9. Migrants who are arrested or detained for “unlawful” entry into the United States are at the mercy of the whims of USCIS officers. They are not entitled to lawyers. Nor to judicial review. That means they have no access to judges to review their cases and the accuracy of the charges against them—or of any other facts.
  10. The CIA has decided to offer some transparency by announcing the names of 55 out of 84 prisoners in Guantanamo Bay Detention facilities who have been cleared for released by the United States (court system?). Why not the other 19 men, too?
  11. Adnan Latif, a Yemeni who had been imprisoned without charges in Guantanamo since October 2002, had been cleared for release multiple times over the first 8 years of his unlawful imprisonment; his release was challenged by the Obama Administration and ultimately overturned by the Supreme Court 3 months ago because of “security concerns.”
  12. U.S. citizens Fahad Hashmi and Tarek Mehanna represent only 2 of many Muslim men who were arrested on suspicion of terrorism, confined without charges, and after many years, convicted of material support to terrorism. There is no public documentation of these charges. Public evidence of their “criminal tendencies,” point to their vocal religious and political dissent against U.S. foreign policies and empathies for states that were subject to the war on terror (both are technically protected under the U.S. Constitution’s 1st amendment).
  13. SAM’s—Special Administrative Measures–can be issued by an Attorney General against prisoners for any sort of minute infraction, and not be subject to judicial review after someone is “convicted.”  SAM’s can include solitary confinement for years at a time, revoking visiting privileges with one’s mother, refusing to allow a prisoner out of his solitary confinement for even his daily 1 hour allotment for exercise.  They can be issued for infractions that don’t need to be known to prisoners or their lawyers. If they are promulgated publicly, the reason for the SAM is because the prisoner is acting in a way that is deemed to incite riots or violence. I mean how else would one view the act of praying, or god-forbid, shadowboxing in solitary confinement?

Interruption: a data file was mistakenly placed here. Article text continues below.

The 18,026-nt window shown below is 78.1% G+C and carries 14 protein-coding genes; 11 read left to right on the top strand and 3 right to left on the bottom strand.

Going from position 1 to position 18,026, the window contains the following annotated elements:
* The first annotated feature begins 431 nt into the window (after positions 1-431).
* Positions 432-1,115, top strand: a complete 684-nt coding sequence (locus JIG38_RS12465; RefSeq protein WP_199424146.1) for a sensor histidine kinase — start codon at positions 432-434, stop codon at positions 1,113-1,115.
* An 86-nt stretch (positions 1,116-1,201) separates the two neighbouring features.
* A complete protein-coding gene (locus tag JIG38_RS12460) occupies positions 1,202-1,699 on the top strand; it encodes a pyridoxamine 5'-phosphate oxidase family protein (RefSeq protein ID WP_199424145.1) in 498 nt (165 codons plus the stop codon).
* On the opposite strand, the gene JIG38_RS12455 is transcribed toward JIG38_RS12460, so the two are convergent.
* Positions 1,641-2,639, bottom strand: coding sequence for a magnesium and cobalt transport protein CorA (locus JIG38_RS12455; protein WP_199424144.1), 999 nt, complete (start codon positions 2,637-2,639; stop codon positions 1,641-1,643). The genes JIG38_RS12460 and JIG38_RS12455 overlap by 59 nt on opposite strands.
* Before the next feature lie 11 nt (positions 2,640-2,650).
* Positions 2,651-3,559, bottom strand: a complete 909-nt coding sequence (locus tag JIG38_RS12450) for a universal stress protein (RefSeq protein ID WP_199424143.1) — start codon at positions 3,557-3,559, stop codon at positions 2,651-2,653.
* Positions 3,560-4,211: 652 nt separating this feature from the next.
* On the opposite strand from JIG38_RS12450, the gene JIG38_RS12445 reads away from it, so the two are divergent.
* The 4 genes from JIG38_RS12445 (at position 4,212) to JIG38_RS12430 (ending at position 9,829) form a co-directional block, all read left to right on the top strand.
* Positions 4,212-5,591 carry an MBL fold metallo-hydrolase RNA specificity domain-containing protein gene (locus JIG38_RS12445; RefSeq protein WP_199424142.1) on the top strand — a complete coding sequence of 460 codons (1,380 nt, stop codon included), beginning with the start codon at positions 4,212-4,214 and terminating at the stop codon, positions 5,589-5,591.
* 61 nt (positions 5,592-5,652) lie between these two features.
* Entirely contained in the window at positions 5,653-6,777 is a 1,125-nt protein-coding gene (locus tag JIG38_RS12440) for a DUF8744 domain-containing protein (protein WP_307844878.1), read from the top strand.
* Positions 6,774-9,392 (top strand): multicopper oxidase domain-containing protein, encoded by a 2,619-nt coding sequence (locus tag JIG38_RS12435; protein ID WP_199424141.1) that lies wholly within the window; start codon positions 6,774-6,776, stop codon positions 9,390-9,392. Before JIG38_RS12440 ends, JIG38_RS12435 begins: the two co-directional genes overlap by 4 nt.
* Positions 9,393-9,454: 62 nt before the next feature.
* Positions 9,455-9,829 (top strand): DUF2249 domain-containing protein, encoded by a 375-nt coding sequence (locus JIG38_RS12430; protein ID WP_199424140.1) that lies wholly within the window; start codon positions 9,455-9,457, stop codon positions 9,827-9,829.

14. The NDAA 2011 gave the POTUS the unlimited authority to detain suspected terrorists anytime, anywhere—until a lawsuit against Section 1021 launched by journalist Chris Hedges and other journalists was won in May, and its enforcement stopped with a temporary injunction. A permanent injunction was instituted last week.
  15. The permanent injunction has been challenged by the Obama Administration as of last week.
  16. “Homeland,” a cable show (Showtime) that features a CIA agent who tracks a CIA agent/white U.S. citizen/former prisoner of Al-Qaeda as a potential enemy of the United States, won a 2012 Emmy last night for Best Drama.  Isn’t Clare Danes gorgeous as a CIA agent?  Just saying.